Custom subdomain for assets?

Hi, I’d like to create a custom subdomain for my assets.
Is this is as simple as creating a CNAME for the subdomain and pointing it to https://www.datocms-assets.com/?

So for example I would like
assets.signature.co.nz/56178/1643101838-20200207-smart_home_12.jpg

to point to
https://www.datocms-assets.com/56178/1643101838-20200207-smart_home_12.jpg

Or is there something extra I would need to do to achieve this?

Hello @jacktcunningham_publisher

A CNAME would not work, unfortunately.

You could however do that by setting up a reverse proxy on your (sub)domain to point to our domain. Using something like nginx you can do that with ease, and if you want to implement some caching on it, you can use varnish (or even nginx itself)

Or, if you want to completely replace the domain www.datocms-assets.com/ and self host your assets on a custom server/domain you can see our options here, both subject to a fee:
Custom AWS S3 storage - DatoCMS
Custom Google Cloud Storage - DatoCMS

Hi
I have, the same problem,

You’re saying that a simple CNAME won’t work,
Even if it is proxied on Cloudflare?
This would act as a reverse proxy automatically i think.


replacing the imgix.net in the example with datocms-assets.com

In case a Worker is needed, could you provide an implementation to do it?

Thank You

Can I ask, please, why you need to serve the assets from a custom domain, just to better understand your use case?

To answer your question, though, a CNAME isn’t quite the same thing as a reverse proxy, unfortunately. Cloudflare won’t let you CNAME to another account’s domain.

You CAN do this with a Cloudflare Worker, but beware that doing so can subject you to additional billing from Cloudflare, since you’re putting DatoCMS’s images behind another layer, paying for Workers invocations and possibly caching fees, etc.

To fetch without caching, see this example:
Custom Domain with Images · Cloudflare Workers docs

If you want to cache DatoCMS’s images behind Cloudflare, probably something like this example is what you’d want: Cache using fetch · Cloudflare Workers docs

But doing so means you would also have to separately manage Cloudflare’s cache and invalidations, which can be tricky.

The reason is that i want to cache the assets, cause this website has millions of visits,
and caching can prevent imgix and dato traffic/ costs to rise.

1 Like

@l.ponticelli, just wanted to follow up on this. Were you able to get the caching working as you wanted with the Cloudflare Workers examples I provided?

Hi @roger, Yes! Thank you for your hints.
Here is a small summary on how i solved this issue:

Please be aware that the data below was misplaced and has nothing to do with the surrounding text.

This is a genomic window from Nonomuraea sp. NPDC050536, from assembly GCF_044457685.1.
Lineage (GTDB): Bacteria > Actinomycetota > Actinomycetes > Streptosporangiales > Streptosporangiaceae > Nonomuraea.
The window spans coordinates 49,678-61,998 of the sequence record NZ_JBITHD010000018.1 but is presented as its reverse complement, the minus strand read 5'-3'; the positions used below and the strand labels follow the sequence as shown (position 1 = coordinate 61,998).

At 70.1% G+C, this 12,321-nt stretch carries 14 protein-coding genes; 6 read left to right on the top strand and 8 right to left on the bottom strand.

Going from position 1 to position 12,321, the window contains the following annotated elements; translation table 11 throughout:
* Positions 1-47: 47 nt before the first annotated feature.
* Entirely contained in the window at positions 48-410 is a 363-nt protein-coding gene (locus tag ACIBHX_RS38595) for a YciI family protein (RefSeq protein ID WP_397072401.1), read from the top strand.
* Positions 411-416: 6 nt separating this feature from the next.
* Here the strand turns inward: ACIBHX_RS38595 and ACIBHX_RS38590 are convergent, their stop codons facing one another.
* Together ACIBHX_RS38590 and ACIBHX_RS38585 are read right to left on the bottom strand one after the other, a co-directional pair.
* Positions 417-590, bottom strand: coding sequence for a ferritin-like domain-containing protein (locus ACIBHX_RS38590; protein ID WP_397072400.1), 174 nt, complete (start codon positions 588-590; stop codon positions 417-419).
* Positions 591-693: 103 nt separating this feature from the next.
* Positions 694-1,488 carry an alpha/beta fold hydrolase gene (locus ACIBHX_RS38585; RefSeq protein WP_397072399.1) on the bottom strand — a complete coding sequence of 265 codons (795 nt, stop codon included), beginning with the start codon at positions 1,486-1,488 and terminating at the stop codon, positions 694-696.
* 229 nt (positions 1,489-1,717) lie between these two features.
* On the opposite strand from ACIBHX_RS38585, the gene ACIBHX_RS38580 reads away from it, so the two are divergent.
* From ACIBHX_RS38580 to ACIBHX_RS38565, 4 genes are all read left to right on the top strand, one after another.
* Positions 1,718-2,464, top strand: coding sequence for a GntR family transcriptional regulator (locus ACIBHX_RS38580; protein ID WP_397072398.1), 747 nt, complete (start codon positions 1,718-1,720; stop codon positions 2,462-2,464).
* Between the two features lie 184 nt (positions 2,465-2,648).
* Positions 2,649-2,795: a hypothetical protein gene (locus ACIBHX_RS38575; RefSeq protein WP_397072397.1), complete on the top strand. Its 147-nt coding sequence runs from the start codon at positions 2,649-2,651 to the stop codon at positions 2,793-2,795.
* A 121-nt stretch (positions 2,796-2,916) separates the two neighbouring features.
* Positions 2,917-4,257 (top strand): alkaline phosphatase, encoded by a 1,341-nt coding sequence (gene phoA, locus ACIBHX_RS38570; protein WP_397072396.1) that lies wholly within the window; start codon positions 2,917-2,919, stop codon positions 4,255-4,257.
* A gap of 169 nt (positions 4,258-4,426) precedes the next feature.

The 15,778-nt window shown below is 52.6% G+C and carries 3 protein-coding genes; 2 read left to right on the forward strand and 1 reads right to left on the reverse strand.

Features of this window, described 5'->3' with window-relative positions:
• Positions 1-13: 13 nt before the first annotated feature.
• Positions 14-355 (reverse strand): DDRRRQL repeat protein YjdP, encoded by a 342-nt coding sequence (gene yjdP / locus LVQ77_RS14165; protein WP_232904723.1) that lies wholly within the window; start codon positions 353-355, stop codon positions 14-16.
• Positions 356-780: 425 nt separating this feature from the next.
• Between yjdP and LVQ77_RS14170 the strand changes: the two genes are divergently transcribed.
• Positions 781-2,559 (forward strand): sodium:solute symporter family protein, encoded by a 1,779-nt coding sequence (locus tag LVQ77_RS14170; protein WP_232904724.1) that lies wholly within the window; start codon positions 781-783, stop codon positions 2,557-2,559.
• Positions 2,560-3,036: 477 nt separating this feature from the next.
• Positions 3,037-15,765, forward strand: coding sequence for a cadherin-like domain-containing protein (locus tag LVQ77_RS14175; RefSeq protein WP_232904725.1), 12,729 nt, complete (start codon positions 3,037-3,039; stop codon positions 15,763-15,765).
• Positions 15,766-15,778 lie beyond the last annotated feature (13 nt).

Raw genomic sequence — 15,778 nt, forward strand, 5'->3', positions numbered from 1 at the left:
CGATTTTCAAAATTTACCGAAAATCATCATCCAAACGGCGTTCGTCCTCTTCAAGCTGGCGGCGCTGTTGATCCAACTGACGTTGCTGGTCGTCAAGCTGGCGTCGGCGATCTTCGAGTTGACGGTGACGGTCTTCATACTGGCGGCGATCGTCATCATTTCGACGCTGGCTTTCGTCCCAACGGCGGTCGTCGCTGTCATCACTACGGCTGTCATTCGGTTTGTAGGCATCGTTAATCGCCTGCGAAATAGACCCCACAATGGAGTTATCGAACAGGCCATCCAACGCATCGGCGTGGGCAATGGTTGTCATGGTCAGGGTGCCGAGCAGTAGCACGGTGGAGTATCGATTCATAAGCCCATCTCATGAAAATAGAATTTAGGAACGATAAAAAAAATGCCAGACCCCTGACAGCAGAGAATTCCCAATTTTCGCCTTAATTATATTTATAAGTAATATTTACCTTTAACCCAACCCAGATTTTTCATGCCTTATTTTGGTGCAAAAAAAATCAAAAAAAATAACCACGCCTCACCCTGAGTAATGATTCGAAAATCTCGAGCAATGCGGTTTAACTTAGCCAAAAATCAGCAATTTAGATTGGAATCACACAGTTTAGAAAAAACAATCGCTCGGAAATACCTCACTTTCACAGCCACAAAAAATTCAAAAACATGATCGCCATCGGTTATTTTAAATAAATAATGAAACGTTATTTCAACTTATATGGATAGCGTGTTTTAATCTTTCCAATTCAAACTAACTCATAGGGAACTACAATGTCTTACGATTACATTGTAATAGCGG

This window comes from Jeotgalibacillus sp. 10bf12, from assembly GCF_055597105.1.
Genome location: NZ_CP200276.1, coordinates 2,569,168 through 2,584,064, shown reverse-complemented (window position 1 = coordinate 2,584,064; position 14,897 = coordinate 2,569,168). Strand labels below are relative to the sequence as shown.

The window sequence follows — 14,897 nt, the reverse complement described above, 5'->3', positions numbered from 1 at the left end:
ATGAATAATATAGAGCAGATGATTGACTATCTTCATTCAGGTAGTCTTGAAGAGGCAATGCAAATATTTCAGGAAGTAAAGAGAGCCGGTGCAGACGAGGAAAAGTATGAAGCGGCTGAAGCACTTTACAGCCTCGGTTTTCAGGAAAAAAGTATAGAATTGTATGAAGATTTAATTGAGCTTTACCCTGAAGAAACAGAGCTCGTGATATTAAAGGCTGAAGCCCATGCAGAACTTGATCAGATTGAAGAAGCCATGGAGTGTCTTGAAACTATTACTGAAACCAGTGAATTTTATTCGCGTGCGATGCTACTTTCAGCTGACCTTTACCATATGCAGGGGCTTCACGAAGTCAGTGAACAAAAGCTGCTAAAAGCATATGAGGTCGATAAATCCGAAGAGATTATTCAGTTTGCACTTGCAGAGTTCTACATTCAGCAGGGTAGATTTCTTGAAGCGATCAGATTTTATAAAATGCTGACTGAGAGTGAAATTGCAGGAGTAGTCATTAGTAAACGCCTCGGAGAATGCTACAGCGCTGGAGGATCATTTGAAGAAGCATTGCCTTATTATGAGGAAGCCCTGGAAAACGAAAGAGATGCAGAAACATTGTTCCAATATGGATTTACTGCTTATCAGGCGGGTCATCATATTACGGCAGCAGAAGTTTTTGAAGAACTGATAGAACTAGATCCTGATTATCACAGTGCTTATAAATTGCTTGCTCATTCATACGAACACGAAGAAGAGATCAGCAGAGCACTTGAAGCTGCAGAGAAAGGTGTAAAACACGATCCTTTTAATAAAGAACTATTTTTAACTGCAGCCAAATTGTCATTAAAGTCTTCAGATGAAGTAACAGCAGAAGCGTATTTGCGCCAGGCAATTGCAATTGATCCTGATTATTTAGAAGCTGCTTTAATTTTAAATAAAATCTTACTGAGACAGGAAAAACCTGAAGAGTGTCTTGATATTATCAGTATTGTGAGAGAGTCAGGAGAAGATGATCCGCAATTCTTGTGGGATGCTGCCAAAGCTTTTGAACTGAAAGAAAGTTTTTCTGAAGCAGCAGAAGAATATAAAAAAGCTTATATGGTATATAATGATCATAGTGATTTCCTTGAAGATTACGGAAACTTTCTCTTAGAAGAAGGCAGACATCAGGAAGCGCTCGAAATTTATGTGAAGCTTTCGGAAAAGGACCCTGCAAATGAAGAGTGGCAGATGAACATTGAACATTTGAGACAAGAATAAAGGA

I’have made a Cloudflare Worker to proxy DatoCMS’s assets and used its fetch caching capabilities.
Then I have created a CNAME with a subdomain ( asssets.mydomain.com ) that point to the worker.

I used that subdomain inside the site, replacing the “datocms/projectid” part of url for images and files.
So all assets are now passing through the worker, that respond with the cached version if is a hit or with the original url instead.

Here the code of the worker i’m using, hope will help someone with similar problems.

export default {
  async fetch(request, env, ctx) {

    try {
    const maxAge = 31536000 //a year in seconds ;
    const projectId= "YOUR-DATOCMS-PROJECT-ID";
     const serviceUrl = `https://www.datocms-assets.com/${projectId}`

      //current url
      const url = new URL(request.url);
      let response=null ;
      
      //compose source url
      const path  = url.pathname ? url.pathname: ""
      const qs  = url.search?  decodeURIComponent(url.search) : "";
      const originUrl = `${serviceUrl}${path}${qs}`;

      //get it from origin
      response = await fetch(originUrl, {cf: {
        // Always cache this fetch regardless of content type
        // for a max of TOT seconds before revalidating the resource
        cacheTtl: maxAge,
        cacheEverything: true,

      }});
      // Must use Response constructor to inherit all of response's fields
      response = new Response(response.body, response);
    
      // Cache API respects Cache-Control headers. Setting s-max-age to 10
      // will limit the response to be in cache for 10 seconds max

      // Any changes made to the response here will be reflected in the cached value
      //reverse proxy
      response.headers.append("Cache-Control", `s-maxage=${maxAge}`);
      return response;

    } catch (error) {
      return new Response("Error thrown " + error.message);
    }
  },
};
1 Like

@l.ponticelli , glad that worked, and thanks for sharing that code! I love it when users on the forum here help each other :slight_smile:

Hi @l.ponticelli ,

I have just a doubt. I see that CloudFlare examples about the usage of fetch in workers often reuse the incoming request: like this one. Simplifying a bit:

export default {
  async fetch(request) {
    // `fetch` is called passing down the incoming `request`
    let response = await fetch(request, {
     // Some other options
    });

    return response;
  },
};

I took that as a best practice: that way, the headers present in the request are used for the fetch: that makes sense to me because those headers can include Cache-Control headers and others, which can be helpful to the server receiving the request.

In your case, you could try reusing the request headers like this:

response = await fetch(originUrl, {
  cf: {
    cacheTtl: maxAge,
    cacheEverything: true,
  },
  headers: request.headers,
});

What do you think?

2 Likes

@sistrall I guess You’re right , I will definitely add incoming request headers as you suggest, thanks.

1 Like